Now in Chicago petitions are being signed and protests are being made against temperance societies which sponsor the prohibition bills and are putting the pressure on Congress. Among Lithuanian businessmen who were the first to sign one of the petitions are the following prominent men: Mr. Olsevskis, J. Tananevicius, Stanley Tananevicius, Masulis, Aleksandravicius, Sukevicius, and others. Mr. Olsevskis and Tananevicius both supported the temperance idea for political reasons only. Today both stand firmly as a stone wall against the temperance 2movement which is sponsoring the prohibition bill in Congress. They both stressed the idea that if you stop people from drinking you will stop business in general. A great deal of business comes through the handling of alcohol and beer. They severely oppose prohibition.

    It is a well known fact that they stand opposed to prohibition, for they have signed brewers' petitions, and advertise their business in brewers' papers. They also published the articles in their papers, stating that business flourishes well only when saloons are running wide open. In other words, they mean that when the people are soaked in alcohol and their minds are poisoned, only then business flourishes.

    The saloon keepers began to act and plan to defend their business when they heard that the United States would pass a law to close all saloons. The resolutions which ...

    I B 2
  • Lietuva -- August 07, 1914
    Secluded Nooks (Editorial)

    There is one matter on which all of our newspapers, of all tendencies, agree and co-operate. That is the question of temperance. Some have taken a stern and clear position against drinking. Others, because of some outside circumstances, fight less vigorously against the spread of the epidemic among our people. But, in principle, all have proclaimed themselves to be the foes of drunkenness.

    Thanks to the continual agitation by our newspapers, drunkenness, at least in some places, is beginning to surrender its place to temperate living. One can read, more and more often, of the sponsorship of temperate affairs, picnics, excursions, etc. The ideal of temperance, apparently, is taking deep root among our masses. This can be seen in their private lives, at weddings, christenings, etc., which our people used to find difficult to 2imagine without intoxicating liquors.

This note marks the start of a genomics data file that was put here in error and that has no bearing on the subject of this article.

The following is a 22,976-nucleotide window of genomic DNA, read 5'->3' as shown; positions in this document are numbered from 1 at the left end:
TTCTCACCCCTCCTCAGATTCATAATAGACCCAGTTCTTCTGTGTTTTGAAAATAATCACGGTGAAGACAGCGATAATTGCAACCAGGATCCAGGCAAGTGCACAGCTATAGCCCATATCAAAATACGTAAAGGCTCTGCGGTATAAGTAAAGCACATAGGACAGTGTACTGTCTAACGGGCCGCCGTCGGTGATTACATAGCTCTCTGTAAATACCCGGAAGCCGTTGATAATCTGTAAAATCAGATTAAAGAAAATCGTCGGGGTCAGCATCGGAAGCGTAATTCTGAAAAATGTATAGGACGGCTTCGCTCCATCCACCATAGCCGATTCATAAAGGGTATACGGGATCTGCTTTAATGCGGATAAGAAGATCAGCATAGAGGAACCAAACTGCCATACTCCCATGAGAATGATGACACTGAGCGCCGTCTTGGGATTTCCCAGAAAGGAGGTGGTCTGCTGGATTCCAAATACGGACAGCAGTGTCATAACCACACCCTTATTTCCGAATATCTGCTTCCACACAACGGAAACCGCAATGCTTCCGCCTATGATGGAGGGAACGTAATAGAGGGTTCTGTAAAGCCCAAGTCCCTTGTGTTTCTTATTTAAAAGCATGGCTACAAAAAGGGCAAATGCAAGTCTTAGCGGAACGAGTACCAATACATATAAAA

Drunkenness is decreasing today and the totally temperate private parties are not the white crows which they used to be in our lives, let us say ten years ago. In public life, however, temperance manifests itself much more for a very understandable reason: all kinds of assemblies find it easy and handy to receive mention in the press, and a correspondent seldom misses an opportunity to attack tippling when such an opportunity presents itself. In part, the public nature of such assemblies is a sort of bridle which checks drunkenness. In part, a sensible reaction to the ideal of temperance is being noticed,and it is not only fear of public censure that is behind the effort to banish intoxicants from our assemblies. Of course, we do not intend to state here that the matter of temperance is making perfect progress among us, and that only the remnants of drunkenness remain with us. No, we are fully aware of the sea of drinking which has deluged our people, and we realize that much work will yet have to be put in the fight against it. In speaking of the propagation of temperance, we have in mind only that which 3we had several years ago and which we still have today.

    In order to block the path to drunkenness, however, it is necessary to give the people a foundation on which they can brace themselves. It is necessary to give them what is called an equivalent; that is, something to replace the drunkenness which is being ejected. It cannot be said of the majority of people that they drink because they are very addicted to intoxicants, and have learned to like them very much. The majority of our people drink because that is the custom, because others do so, and because there are no other ways to pass leisure time, or they cannot see or understand any other ways. Very often a secluded nook--in some saloon is the only place where people can meet to visit and converse with each other. At home, also, the bottle is recognized as the best stimulus to a gay conversation.